As summit ends, G-7 urged to deliver on vaccines, climate

  As summit ends, G-7 urged to deliver on vaccines, climate FALMOUTH, England (AP) — The Group of Seven leaders aim to end their first summit in two years with a punchy set of promises Sunday, including vaccinating the world against coronavirus, making huge corporations pay their fair share of taxes and tackling climate change with a blend of technology and money. They want to show that international cooperation is back after the upheavals caused both by the pandemic and the unpredictability of former U.S. President Donald Trump.

Meanwhile, a wandering bipartisan band of U.S. senators visited Georgia and Ukraine - formerly parts of the Soviet Union - to offer vague but unwarranted encouragement regarding their military conflict with Russia. One of them, Sen. Rob Portman (R-Ohio), published an opinion piece in the Wall Street Journal urging Biden to tell Putin that he had changed his mind and was reversing his tacit endorsement of the Nord Stream 2 pipeline. This came not long after German Chancellor Angela Merkel bluntly told her allies that her country regards the pipeline issue as closed and not a subject of further discussion.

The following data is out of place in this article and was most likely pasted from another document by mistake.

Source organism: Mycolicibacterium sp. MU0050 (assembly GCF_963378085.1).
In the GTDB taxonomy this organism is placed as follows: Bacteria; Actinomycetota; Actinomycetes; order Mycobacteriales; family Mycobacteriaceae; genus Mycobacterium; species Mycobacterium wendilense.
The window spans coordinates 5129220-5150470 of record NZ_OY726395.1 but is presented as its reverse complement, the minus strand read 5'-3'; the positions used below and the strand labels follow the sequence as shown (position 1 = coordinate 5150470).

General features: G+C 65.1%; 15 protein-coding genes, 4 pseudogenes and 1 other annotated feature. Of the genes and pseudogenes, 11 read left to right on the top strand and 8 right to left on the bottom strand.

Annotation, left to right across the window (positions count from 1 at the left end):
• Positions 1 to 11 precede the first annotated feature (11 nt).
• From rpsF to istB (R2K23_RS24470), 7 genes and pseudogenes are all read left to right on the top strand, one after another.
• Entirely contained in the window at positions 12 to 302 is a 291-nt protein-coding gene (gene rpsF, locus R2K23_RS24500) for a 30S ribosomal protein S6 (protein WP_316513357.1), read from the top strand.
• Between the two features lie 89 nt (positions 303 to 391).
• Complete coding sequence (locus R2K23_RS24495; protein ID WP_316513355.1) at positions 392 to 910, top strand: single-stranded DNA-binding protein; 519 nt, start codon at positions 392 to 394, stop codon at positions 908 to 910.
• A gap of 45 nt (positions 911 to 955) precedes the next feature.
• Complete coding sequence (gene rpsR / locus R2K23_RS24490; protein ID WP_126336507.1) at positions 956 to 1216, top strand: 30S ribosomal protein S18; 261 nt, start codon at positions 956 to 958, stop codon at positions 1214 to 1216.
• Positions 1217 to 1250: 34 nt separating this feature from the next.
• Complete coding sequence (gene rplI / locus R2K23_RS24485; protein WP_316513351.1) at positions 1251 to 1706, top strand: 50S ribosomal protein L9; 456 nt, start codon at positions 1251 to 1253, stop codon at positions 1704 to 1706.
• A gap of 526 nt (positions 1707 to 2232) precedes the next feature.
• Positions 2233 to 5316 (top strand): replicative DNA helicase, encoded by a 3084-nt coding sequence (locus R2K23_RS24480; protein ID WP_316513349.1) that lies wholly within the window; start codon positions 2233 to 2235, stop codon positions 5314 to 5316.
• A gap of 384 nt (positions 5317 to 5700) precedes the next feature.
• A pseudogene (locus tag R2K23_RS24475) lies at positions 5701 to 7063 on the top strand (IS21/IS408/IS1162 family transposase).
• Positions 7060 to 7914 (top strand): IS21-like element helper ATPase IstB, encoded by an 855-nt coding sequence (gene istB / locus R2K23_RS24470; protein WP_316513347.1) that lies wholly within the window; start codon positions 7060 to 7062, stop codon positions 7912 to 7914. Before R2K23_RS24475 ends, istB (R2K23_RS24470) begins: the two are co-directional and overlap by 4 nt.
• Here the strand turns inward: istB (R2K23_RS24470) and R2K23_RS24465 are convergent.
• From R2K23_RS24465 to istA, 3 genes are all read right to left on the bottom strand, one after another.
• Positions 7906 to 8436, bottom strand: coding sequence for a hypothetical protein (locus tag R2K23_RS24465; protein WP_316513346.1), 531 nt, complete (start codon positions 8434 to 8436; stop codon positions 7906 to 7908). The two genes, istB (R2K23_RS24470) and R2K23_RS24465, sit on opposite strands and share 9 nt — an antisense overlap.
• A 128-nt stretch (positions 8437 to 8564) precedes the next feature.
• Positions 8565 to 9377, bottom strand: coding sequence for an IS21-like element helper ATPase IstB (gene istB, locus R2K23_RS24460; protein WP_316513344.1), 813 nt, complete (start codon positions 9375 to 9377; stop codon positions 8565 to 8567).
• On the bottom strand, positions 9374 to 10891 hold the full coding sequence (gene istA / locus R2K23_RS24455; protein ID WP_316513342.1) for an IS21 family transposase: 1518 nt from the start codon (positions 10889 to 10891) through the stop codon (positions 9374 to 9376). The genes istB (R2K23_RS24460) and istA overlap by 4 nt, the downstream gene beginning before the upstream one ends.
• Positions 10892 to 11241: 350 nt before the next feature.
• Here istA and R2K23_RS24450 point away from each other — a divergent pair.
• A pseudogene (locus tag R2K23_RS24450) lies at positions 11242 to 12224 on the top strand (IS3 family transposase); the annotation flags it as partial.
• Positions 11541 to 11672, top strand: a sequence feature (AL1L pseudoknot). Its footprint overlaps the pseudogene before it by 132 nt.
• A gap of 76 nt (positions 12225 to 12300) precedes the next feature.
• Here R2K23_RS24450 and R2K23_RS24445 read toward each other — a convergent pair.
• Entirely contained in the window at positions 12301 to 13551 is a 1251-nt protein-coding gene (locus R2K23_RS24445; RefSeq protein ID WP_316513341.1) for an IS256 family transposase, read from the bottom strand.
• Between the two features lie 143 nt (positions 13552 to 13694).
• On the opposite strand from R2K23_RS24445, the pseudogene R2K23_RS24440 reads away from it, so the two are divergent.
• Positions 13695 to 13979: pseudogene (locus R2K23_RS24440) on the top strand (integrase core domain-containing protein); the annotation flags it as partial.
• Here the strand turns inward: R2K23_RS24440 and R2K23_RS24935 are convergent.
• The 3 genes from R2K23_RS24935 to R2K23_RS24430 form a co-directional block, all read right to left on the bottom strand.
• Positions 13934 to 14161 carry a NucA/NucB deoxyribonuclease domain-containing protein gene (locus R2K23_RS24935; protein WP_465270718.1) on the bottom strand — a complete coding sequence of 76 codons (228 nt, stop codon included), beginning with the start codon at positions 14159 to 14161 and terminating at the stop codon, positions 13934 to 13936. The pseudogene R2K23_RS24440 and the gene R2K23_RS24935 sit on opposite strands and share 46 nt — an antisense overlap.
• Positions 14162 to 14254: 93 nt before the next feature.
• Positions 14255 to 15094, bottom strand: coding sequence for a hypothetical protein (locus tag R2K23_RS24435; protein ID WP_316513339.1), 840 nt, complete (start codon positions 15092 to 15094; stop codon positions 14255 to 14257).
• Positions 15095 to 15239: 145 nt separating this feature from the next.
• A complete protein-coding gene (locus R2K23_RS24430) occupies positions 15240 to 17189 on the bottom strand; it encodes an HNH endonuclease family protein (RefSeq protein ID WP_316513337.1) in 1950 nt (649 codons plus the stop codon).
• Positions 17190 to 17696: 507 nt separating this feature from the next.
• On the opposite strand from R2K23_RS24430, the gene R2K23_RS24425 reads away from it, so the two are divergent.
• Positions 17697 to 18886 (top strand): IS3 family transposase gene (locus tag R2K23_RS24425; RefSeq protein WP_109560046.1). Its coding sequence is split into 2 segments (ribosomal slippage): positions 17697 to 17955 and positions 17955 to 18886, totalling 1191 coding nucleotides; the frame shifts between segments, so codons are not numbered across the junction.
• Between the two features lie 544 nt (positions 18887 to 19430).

After their one-on-one meeting, mainly dealing with bogged down U.S.-U.K. trade talks, Biden and Johnson preferred to speak publicly of the more elevated topic of "shared values" and to invite comparisons with their illustrious predecessors, Franklin Roosevelt and Winston Churchill, who came together in the darkest days of World War II to issue the historic Atlantic Charter. Any comparison between then and now is historically impermissible - and it denies a stark reality.

At its founding in 1975, the G-7 nations constituted 70 percent of the global economy; today, they make up just 40 percent. It is clear that the tectonic plates undergirding the world's economic, military and political balance of power are shifting and the consequences - however painful for America and the West - are plain to see for anyone willing to look at them honestly.

William Moloney is a Fellow in Conservative Thought at Colorado Christian University's Centennial Institute who studied at Oxford and the University of London and received his doctorate from Harvard University. He is a former Colorado Commissioner of Education.

Biden is playing a long game with Putin. Will it work?: ANALYSIS .
After their summit this week, President Joe Biden said he is playing a long game with Russian President Vladimir Putin. Will it work?: ANALYSIS. After their afternoon summit in the Swiss capital, Biden said give him time to see if his approach works -- trying to play to Putin's long desire to have Moscow seen as a key power, respected and feared around the globe.

usr: 11
This is interesting!